It is expected that this will change with the introduction of the new Digital Technologies curriculum and increasing support for digital technologies teaching through initiatives like the Digital Technologies Hub and the 2016 Digital Literacy School Grants.
The report found that multiple models of school-industry engagement were already in place across Australia, ranging from 'single school-single company' models, through to larger hub-type arrangements involving many partners.
The model of a single school working with a single company is relatively simple to establish and has the advantage that it can be local which increases the program relevance to participants. Such partnerships also have the potential of developing into an enduring school-industry partnership so that programs can be conducted over several years.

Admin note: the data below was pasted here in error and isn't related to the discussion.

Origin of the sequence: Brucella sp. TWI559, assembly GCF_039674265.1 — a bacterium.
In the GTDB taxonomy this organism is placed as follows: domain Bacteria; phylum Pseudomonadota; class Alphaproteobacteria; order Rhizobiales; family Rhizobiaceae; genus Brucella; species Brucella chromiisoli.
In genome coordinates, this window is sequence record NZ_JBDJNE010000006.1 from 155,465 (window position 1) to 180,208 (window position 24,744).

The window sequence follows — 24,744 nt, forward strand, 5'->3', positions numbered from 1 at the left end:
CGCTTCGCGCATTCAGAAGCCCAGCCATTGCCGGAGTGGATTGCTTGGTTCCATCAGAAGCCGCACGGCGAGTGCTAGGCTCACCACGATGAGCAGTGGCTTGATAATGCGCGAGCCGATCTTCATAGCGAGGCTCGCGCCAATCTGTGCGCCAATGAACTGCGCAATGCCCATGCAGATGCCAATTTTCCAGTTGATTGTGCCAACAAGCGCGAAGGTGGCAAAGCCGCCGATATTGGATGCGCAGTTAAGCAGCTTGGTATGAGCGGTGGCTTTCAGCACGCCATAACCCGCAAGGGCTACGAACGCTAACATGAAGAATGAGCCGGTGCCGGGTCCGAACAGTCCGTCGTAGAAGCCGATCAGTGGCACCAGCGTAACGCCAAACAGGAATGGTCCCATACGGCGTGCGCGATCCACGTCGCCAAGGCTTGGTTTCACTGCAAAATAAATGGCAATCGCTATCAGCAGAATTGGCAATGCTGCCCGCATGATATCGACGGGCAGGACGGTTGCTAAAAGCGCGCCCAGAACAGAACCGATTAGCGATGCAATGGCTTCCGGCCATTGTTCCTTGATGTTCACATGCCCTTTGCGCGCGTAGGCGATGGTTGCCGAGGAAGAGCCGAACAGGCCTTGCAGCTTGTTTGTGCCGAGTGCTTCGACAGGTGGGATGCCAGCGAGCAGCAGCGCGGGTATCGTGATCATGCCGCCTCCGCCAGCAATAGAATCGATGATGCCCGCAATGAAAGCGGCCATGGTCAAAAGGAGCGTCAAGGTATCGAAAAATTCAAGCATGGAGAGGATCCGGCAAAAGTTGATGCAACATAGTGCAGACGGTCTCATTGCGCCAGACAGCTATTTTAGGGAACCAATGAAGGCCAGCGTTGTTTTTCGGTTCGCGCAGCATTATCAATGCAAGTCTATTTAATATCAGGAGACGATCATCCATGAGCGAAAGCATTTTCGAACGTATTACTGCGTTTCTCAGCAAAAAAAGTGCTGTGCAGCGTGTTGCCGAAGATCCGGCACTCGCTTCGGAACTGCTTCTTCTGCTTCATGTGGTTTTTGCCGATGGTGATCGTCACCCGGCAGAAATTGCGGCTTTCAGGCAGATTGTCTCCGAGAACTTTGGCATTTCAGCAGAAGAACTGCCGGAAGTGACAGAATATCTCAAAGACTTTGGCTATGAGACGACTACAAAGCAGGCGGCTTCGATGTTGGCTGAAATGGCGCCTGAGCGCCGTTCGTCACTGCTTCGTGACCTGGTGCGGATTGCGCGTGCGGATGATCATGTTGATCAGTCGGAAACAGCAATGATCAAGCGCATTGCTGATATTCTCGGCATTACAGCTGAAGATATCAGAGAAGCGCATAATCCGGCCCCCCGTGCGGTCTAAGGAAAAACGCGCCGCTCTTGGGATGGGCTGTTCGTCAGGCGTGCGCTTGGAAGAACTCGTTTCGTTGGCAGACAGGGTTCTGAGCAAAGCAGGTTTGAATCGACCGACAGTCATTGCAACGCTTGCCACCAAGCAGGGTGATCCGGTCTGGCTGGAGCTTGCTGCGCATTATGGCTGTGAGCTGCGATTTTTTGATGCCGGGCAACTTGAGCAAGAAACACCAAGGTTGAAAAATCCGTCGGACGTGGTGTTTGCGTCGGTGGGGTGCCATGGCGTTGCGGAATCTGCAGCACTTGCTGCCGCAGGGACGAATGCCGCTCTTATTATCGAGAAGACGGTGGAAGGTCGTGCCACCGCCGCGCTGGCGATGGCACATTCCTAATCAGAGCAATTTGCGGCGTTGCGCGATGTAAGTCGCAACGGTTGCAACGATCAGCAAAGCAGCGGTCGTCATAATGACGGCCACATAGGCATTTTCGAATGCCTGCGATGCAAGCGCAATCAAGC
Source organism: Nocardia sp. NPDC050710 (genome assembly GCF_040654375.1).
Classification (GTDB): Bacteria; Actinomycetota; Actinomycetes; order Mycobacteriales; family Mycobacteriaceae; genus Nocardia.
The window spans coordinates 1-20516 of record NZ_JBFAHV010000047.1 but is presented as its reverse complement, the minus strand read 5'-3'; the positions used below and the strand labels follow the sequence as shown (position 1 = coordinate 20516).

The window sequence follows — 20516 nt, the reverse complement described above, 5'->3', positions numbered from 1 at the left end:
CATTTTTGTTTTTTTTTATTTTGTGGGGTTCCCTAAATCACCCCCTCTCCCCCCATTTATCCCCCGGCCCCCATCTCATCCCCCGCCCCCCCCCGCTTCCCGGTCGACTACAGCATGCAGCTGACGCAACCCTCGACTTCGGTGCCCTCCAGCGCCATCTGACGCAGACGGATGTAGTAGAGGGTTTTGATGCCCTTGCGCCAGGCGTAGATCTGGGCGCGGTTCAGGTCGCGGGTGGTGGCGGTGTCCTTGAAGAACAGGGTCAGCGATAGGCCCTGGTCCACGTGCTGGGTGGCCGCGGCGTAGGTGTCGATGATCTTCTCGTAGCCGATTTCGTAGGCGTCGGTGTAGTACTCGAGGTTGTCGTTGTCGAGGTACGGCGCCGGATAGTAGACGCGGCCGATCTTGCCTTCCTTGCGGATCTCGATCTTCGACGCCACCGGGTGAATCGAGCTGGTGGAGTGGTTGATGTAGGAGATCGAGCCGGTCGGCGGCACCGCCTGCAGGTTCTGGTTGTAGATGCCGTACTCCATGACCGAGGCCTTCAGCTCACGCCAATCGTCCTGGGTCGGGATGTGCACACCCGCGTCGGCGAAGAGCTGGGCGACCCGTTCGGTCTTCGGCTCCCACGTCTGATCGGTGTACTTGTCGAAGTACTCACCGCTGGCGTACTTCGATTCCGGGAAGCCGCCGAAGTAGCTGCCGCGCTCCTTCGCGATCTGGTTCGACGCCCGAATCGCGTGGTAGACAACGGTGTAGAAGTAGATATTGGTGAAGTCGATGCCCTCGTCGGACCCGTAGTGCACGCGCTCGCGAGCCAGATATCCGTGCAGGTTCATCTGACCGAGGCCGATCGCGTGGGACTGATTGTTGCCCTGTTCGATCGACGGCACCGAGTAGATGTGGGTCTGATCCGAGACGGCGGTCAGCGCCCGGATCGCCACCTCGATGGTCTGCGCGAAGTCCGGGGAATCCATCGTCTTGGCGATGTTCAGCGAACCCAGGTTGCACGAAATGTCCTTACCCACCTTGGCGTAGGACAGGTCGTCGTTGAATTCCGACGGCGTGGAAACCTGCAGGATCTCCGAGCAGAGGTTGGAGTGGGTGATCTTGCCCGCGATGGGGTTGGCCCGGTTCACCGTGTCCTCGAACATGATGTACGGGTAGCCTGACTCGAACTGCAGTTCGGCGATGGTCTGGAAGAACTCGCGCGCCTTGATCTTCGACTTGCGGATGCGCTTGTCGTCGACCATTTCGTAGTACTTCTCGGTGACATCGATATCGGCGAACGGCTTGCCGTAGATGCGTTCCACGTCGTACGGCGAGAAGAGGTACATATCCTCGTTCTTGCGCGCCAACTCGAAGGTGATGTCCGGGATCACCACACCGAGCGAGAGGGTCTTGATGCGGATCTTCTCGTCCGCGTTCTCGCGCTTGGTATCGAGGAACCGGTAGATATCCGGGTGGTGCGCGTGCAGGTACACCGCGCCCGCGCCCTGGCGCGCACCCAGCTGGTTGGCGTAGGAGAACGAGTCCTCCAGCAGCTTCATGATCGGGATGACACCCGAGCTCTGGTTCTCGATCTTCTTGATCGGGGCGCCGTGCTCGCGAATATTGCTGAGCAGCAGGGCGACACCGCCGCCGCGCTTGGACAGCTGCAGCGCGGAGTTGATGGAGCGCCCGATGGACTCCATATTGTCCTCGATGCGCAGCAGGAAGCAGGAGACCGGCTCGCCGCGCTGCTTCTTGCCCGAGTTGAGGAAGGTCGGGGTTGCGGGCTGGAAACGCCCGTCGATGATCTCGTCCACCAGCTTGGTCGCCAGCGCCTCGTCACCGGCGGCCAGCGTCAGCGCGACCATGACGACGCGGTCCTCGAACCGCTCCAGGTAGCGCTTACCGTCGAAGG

But these partnerships require commitment and initiative to be driven by the school. The experience of schools working with industry in school VET programs has often not transferred to STEM-based programs, possibly reflecting the existence of silos within subject areas.
Multiple School-Multiple Companies-University models operate like a hub. The university provides overall coordination and management. In this model the central focus is on teacher education rather than immediate student classroom activity. The involvement of university educators helps in skill enhancement for the school teachers.
There is mutual support across the hub and less reliance on individual teachers. The hubs can be built into powerful community connections. This model can be replicable across states and territories.
The price of greater reach is greater complexity. Models such as these involve more parties and so the arrangements are necessarily more complex.
Read the complete report here.